Which leads me to my next point.  As much as I love Triple J, and can find no other radio station that plays my favourite music, it is an unfortunate fact that it is also popular with a bogan element within the population.  Whilst this in itself has never been particularly concerning to me – Rosie Beaton has a gift for humouring the drunken masses for just long enough to get a song request out of them before they become too tiresome – it has become apparent that catering to this particular portion of the listenership has become a driving force in the music selection, and has led to a situation of high repetition.

Steph from Monash shows off her tattoo
A lot of people were critical of the results of Triple J’s recent listener poll of ‘The Hottest 100 Australian Albums of All Time,’ and some even more so after Richard Kingsmill released the top 101 – 200 album losers list.  Some felt that there were glaring omissions from the results, particularly when compared with the critics’ predictions, but this was always going to be the case in an opinion poll of a particular sect of the population.  A poll of the general population would probably have yielded some of the critically expected albums.  Whilst it doesn’t make it into my personal top ten, I think that Savage Garden’s self-titled debut should rank highly on such a list, if not at number one.  It has variety and creativity (to the point where some songs were modified to be more conducive for commercial radio play) and was undeniably popular and successful.  I can certainly not think of another Australian album to have generated as many successful singles as this one, and struggle to think of too many from anywhere else to have generated many more.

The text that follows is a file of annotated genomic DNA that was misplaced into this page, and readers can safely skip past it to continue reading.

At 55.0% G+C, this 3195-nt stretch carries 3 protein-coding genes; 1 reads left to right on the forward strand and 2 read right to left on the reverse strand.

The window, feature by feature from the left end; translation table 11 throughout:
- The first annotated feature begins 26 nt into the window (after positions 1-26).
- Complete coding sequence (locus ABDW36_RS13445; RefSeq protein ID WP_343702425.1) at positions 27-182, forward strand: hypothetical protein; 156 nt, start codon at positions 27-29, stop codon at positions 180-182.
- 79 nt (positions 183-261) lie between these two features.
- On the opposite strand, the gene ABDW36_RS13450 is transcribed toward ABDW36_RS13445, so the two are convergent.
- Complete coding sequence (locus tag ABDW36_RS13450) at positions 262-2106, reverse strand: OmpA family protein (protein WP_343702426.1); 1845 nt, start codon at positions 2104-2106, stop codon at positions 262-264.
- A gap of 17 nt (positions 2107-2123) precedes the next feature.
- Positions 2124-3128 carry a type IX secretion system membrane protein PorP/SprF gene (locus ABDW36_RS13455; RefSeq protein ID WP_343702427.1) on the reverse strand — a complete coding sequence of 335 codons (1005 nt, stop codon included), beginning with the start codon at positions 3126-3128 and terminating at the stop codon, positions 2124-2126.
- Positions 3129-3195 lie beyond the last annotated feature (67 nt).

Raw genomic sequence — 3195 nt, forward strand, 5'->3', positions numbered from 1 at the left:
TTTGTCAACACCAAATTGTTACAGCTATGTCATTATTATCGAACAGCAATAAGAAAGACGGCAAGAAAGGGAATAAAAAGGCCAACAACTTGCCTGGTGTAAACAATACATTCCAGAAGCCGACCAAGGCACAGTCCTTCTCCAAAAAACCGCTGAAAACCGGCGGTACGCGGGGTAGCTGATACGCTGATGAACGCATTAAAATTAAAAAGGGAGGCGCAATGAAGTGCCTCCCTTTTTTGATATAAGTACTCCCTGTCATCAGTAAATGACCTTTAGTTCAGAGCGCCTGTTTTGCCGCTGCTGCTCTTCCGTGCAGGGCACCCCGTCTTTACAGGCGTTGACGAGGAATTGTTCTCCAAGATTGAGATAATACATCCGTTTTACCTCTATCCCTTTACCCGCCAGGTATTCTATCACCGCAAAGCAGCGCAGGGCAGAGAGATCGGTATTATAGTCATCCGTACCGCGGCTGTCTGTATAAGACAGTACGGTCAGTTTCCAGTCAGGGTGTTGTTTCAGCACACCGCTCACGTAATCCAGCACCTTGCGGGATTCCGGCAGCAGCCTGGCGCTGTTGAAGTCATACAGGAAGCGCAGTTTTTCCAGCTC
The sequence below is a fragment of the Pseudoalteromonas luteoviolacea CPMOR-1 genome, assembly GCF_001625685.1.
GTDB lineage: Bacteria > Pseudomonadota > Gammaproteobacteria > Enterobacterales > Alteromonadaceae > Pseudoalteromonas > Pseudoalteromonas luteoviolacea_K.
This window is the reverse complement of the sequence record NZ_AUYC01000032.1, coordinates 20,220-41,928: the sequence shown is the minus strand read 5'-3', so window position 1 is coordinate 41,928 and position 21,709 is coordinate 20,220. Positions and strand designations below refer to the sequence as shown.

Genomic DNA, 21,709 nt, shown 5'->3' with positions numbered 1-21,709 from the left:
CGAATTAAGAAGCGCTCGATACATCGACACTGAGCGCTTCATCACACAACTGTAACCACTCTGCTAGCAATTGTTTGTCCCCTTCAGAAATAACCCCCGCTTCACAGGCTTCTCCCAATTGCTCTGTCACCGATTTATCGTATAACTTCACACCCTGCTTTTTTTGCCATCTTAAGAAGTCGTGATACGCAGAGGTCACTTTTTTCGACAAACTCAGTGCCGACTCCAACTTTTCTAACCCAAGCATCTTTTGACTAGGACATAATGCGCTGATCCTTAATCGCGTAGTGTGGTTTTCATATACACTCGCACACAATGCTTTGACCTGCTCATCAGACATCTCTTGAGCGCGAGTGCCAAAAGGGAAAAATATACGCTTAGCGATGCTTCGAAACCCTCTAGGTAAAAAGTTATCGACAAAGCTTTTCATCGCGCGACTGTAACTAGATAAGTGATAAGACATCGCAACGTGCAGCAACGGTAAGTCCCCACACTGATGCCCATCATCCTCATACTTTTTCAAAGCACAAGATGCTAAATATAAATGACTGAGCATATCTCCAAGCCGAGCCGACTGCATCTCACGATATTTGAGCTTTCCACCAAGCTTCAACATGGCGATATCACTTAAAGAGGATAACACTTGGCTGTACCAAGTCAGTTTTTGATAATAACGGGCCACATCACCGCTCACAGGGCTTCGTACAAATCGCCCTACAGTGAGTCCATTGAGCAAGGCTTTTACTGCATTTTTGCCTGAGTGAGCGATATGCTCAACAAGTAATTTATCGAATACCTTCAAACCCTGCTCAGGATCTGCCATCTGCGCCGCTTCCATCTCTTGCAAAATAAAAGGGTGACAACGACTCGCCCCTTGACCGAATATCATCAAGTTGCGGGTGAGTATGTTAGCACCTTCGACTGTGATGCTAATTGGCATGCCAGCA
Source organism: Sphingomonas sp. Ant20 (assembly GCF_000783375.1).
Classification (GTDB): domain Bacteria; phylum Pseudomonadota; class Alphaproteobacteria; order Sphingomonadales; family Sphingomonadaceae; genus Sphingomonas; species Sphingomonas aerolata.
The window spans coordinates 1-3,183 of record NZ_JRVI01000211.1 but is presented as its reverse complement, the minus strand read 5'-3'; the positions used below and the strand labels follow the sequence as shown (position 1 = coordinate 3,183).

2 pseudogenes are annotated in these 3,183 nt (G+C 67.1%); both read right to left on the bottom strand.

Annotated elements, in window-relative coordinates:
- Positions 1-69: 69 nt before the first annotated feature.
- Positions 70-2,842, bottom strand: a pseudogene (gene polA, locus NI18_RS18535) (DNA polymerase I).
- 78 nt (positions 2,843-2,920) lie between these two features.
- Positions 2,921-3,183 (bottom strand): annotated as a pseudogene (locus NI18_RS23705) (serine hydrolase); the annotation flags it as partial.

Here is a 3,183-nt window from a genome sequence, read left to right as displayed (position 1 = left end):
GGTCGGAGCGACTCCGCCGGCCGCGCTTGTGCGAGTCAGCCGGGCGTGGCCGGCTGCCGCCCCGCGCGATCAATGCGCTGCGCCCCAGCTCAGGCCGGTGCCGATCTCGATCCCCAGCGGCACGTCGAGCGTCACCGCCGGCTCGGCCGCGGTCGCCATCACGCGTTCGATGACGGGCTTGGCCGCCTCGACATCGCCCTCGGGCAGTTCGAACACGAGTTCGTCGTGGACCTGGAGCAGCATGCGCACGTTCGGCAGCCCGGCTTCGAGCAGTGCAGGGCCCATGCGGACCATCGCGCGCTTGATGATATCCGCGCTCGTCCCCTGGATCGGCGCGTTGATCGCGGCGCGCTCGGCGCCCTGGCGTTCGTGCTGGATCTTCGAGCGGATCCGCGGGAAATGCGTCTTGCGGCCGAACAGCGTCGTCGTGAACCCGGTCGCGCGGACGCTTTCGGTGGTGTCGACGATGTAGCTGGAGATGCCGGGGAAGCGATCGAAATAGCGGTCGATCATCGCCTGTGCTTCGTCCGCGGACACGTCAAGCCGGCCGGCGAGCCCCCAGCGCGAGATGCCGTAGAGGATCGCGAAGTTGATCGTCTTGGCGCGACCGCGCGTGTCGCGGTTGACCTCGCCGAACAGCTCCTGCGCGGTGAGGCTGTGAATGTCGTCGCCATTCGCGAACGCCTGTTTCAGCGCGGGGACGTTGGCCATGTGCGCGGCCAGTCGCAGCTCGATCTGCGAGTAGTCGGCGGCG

Of course, I wouldn’t expect it to make it into a Triple J poll.  It is usually fairly easy to pick the songs that will be popular with the station’s request line and ‘Hottest 100’ polls.  When placing my bets, I usually just go with the latest song to feature a chorus that encourages the shouting of swear words (although I did lose this year when Cee Lo’s Fuck You! came in lower than I’d expected.)

A request show should ideally ensure variety, and Triple J’s implementation of theme nights does, to an extent, help encourage this, but it is inevitable that pub rock fans will call in every night asking to hear the latest dance song to find cross-over appeal.  The same song will be played due to popular demand ad-nauseum, and such has been the case since Pnau tapped into a market that hadn’t heard dance music since Sonic Animation released the allegedly funny Theophilus Thistler.  I even heard someone call the SuperRequest show last week asking to hear ‘the song that goes like this,’ before mumbling a tune into the phone, ala Machine Gun Fellatio’s Isaac Or Fuzz.  Remarkably, Rosie and her producer translated the call into Joe Goddard and Valentina’s Gabriel to the caller’s satisfaction, and mine, kind of.

So, what exactly is my complaint here?  Unlike others, I have no qualms with Hottest 100 results or Australian content levels.  My complaint is with the level of repetition that seems to have evolved into the station’s playlist over the past decade, which looks eager to appease the aforementioned (and probably not minimal) section of the listener base.  I like variety, and for a while I haven’t been getting it, but don’t know where else to turn.  Or maybe I’m just afraid of admitting that I might fit into the bogan category too.